Sara Tabin

Nearly 100 New Haven high school students participated in a school strike and rally on Monday morning in protest of various city and education policies.

Students began arriving at the New Haven Green in small groups at 8 a.m. with protest signs and rainbow flags. Multiple students gave speeches while they waited for the entire group of students to form. Just after 9 a.m., the group marched through city streets, ending with a rally outside City Hall, according to one of the strike’s organizers, Jeremy Cajigas, a senior at High School in the Community and member of the student group Citywide Youth Coalition.

The strike had a list of 14 demands for the city and the New Haven Public Schools that included voting rights for the student representatives on the Board of Education and a more diverse school curriculum.

“[We want the district] to feel how many of us are affected,” said Cowiya Arouna, a senior at Wilbur Cross High School and another organizer through Citywide Youth Coalition. “Most of these students are immigrants and minorities, we don’t want schools that don’t reflect us.”

Arouna said the students had previously planned to do a walk out during school hours, but that school officials told students they would face academic consequences if they chose to do so.

Topics at the rally included concerns for LGBTQ rights under President Donald Trump’s administration, as well as anger toward the incarceration of young people of color. Arouna said many New Haven students have had at least one classmate who has spent time in juvenile or adult prisons.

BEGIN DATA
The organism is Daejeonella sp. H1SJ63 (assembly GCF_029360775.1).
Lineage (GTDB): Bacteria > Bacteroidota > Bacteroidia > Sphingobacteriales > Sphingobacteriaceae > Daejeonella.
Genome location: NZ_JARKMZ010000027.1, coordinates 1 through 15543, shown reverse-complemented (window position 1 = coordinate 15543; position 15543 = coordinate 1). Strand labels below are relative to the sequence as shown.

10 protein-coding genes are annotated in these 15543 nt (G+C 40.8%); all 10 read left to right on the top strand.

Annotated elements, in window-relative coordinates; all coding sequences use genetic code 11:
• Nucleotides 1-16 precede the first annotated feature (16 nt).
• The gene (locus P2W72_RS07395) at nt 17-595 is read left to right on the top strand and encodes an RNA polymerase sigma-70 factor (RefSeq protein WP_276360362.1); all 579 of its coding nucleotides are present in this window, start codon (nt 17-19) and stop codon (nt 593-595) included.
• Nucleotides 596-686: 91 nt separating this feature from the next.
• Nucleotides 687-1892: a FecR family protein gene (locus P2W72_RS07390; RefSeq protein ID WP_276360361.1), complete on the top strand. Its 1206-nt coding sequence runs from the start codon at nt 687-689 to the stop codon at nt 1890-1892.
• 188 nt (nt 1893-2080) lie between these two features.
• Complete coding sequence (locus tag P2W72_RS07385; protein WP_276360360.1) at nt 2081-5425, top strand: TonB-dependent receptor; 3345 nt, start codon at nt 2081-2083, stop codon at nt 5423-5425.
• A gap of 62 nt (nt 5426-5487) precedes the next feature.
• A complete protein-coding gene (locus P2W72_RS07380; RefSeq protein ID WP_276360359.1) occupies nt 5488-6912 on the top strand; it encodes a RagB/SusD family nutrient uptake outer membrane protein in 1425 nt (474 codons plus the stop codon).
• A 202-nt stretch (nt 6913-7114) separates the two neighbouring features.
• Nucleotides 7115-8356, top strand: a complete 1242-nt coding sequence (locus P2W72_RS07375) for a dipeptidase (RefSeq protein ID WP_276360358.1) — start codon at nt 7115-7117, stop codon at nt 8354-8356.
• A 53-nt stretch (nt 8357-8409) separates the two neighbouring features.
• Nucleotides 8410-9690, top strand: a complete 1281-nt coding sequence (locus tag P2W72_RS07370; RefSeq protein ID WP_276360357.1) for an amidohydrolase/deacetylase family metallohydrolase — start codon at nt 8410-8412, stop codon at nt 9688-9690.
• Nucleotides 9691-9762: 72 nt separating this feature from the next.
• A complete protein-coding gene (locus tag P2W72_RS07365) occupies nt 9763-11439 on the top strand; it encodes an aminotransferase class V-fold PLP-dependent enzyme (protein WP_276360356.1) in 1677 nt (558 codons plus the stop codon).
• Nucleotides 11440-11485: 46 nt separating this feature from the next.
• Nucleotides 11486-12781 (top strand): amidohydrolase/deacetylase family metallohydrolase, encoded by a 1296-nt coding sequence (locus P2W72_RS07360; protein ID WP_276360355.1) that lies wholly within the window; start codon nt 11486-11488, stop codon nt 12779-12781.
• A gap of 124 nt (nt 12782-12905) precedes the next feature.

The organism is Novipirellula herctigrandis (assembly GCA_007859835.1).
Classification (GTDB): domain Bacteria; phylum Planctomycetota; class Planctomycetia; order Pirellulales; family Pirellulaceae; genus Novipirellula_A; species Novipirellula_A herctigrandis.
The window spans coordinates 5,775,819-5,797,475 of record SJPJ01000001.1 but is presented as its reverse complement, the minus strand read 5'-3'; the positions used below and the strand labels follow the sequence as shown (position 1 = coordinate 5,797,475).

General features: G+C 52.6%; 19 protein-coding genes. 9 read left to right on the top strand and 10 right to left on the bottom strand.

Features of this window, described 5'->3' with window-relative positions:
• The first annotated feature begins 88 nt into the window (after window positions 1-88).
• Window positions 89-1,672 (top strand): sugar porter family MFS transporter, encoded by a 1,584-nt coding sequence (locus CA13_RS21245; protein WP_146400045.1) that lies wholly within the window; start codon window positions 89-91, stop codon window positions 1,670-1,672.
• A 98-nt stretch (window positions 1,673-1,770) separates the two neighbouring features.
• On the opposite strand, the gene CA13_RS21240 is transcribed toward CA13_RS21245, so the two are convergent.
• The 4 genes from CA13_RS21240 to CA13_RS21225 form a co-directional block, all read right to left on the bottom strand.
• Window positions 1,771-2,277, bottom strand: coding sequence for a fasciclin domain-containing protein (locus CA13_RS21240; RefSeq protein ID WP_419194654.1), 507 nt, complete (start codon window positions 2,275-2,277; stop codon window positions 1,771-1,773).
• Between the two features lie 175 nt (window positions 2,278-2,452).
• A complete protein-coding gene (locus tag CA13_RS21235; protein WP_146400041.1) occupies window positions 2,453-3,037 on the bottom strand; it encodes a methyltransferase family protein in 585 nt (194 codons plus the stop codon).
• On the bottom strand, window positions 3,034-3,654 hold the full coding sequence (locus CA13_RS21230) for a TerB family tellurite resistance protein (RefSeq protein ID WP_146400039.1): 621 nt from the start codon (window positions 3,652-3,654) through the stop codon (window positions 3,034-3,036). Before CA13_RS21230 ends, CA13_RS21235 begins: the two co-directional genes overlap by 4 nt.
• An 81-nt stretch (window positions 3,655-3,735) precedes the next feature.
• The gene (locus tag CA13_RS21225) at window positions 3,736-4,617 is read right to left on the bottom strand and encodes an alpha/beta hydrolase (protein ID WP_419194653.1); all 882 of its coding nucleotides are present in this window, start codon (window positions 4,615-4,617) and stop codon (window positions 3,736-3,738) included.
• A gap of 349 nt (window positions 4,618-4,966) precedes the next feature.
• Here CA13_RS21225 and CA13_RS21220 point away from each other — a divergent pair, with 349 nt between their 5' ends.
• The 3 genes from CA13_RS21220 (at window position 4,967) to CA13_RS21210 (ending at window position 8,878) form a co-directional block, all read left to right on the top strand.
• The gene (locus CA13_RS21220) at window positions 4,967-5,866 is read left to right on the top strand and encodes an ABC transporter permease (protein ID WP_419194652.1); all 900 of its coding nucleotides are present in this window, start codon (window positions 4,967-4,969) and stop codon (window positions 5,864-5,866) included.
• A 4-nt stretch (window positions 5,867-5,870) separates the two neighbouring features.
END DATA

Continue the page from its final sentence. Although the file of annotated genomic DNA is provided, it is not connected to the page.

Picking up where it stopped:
City Hall spokesman Laurence Grotheer said that Mayor Toni Harp first learned of the rally when its participants arrived at City Hall and that she hopes the rally “helps increase overall awareness of and participation in the public education process among students and their families.”

Included in the students’ list of demands was a plea for charges to be dropped against Aymir Holland, a 17-year-old facing up to 61 years in prison for allegedly assaulting a Yale professor in November 2015.

Students from Metropolitan Business Academy, New Haven Academy, Wilbur Cross High School and High School in the Community participated in the strike. Citywide Youth Coalition had different ambassadors who organized students at their respective schools, Arouna said.

Denali Hawley, a freshman at High School in the Community, said she participated in the strike because she wants to see more equality in NHPS. And Mary Gilbert, a junior at Wilbur Cross, said she attended the protest to use her “political voice” as a student.

Representatives from the local organizations Black Lives Matter New Haven and Showing Up for Racial Justice also attended the event as marshals.

Prior to Monday’s strike, the administration at High School in the Community released a statement that said students who attended the event would be subject to “disciplinary action” including suspension. Cajigas said after the strike that he and other students received one-day suspensions.

HSC Facilitator Matt Brown did not comment on the suspensions, but said the school provides many outlets and programs for students to pursue social justice interests. The school takes its responsibility to keep students safe seriously, he said, and does not support students skipping school.

The New Haven Green was built in 1638.